by a 1980 USDA Report and Recommendation on Organic Farming).
We clearly showed that initial findings of compromised corn
yields in organic systems did not hold up in the long term.
Furthermore, long-term studies showed corn yields were better
in drought years due to the superior water-and-nutrient-holding
abilities of organic soils.
Now in its 26th year, The Rodale Institute Farming System
Trial has spurred other researchers and institutions to develop
their own long-term studies. The North Carolina State University
(NCSU) long-term trial is one standout. Thanks to a SANREM
grant, we have the opportunity to collaborate with NC State
and other institutions under the leadership of Virginia Tech
University. The real and pressing agriculture problems facing
our world are bigger than any single institution can handle.
The challenges of longer-term thinking
Paul Mueller, PhD, a crop science professor at NC State,
and Denise Finney, the university’s SANREM coordinator,
are key collaborators in our efforts to develop literature
on field applications and other strategies for sustainable
agriculture that address natural resource conservation issues
in the tropics and subtropics. Paul and Denise were brainstorming
with us about this when they visited us in early January.
They gave us a virtual tour of NCSU’s Center for Environmental
Farming Systems and its ongoing projects, including their
long-term organic agriculture trials.
One of Dr. Mueller’s first observations was the challenge
of setting up these trials and the difficulty of keeping them
going (their trial is fast approaching 10 years). Although
these types of experiments are the only effective way of judging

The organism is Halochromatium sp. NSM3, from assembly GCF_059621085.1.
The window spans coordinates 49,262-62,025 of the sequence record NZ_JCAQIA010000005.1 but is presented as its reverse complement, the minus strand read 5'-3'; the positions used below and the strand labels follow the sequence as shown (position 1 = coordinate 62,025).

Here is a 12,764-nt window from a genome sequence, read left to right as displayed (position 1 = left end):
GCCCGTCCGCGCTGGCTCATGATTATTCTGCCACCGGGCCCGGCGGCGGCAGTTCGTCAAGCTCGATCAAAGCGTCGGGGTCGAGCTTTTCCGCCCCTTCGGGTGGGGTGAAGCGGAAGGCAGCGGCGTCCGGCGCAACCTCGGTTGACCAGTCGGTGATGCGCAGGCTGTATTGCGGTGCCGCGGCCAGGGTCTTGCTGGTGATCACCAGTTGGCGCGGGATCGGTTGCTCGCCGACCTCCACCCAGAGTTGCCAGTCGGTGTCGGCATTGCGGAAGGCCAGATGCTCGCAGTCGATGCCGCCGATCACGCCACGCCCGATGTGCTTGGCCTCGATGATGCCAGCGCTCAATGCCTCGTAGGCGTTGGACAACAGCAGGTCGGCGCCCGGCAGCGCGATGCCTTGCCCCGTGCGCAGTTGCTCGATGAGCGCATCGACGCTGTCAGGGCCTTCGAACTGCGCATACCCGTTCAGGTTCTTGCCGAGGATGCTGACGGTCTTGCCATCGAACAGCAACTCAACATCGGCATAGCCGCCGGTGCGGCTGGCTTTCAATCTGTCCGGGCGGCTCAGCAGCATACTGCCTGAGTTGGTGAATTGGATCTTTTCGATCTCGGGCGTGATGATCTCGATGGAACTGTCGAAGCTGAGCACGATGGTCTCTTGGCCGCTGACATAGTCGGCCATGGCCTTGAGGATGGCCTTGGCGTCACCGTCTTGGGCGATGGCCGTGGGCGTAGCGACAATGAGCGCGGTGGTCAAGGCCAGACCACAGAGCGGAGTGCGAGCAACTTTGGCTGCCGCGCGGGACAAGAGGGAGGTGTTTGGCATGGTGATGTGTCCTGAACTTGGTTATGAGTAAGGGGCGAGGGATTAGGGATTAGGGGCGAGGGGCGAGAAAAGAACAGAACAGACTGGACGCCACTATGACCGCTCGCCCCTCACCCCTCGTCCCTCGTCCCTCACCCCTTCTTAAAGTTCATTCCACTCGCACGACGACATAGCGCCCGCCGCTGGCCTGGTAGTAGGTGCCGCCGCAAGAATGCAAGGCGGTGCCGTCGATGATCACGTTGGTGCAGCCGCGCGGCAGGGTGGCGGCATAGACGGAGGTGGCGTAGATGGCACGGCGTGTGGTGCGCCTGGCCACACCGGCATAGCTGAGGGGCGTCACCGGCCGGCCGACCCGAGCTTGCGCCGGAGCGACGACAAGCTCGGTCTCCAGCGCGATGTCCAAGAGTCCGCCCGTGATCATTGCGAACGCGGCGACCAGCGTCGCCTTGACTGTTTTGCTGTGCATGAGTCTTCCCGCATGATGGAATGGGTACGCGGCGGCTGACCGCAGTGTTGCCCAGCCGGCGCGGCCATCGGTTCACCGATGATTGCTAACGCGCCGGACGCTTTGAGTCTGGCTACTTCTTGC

the long-term impacts of agricultural practices, this value
is often forgotten when funding is needed; thus, it becomes
extremely difficult to keep such efforts going. Another obstacle
is the ability to maintain continuity by retaining key personnel.
Dr. Mueller mentioned that even a decade into the project,
they consider it a bit early to detect significant soil organic
matter changes among their farming systems because field variability
is so great.
Changing our working paradigm
A while back I went to a federal-funding conference where
the sponsors explained that short-term programs were standard
to support junior scientists in their quest for tenure. I
brought up the nearsightedness of this approach, from my perspective,
and explained that bigger collaborations of multiple scientists
from distinctive disciplines are a necessary approach to attacking
the large, complex problems we face in the field of agriculture
science and technology.
These sentiments fell largely on deaf ears.
It comes to mind that we must strip our process of vested
interest and get into problem-solving mode if we are to positively
influence the big long-term challenges facing us as a society.
This will require multiple institution, multiple discipline
work for sustained periods, with a wide-angle approach that
goes far beyond issues of junior faculty tenure. We must also
be proactive in preventing problems before they occur, thereby
circumventing an emergency response mode.
If we are to keep with ancient medical wisdom of “first,
do no harm,” how can we do anything but take a cautionary,
long-term approach? This doctrine of the ancients reflects
precisely the wisdom of supporting long term experimentation.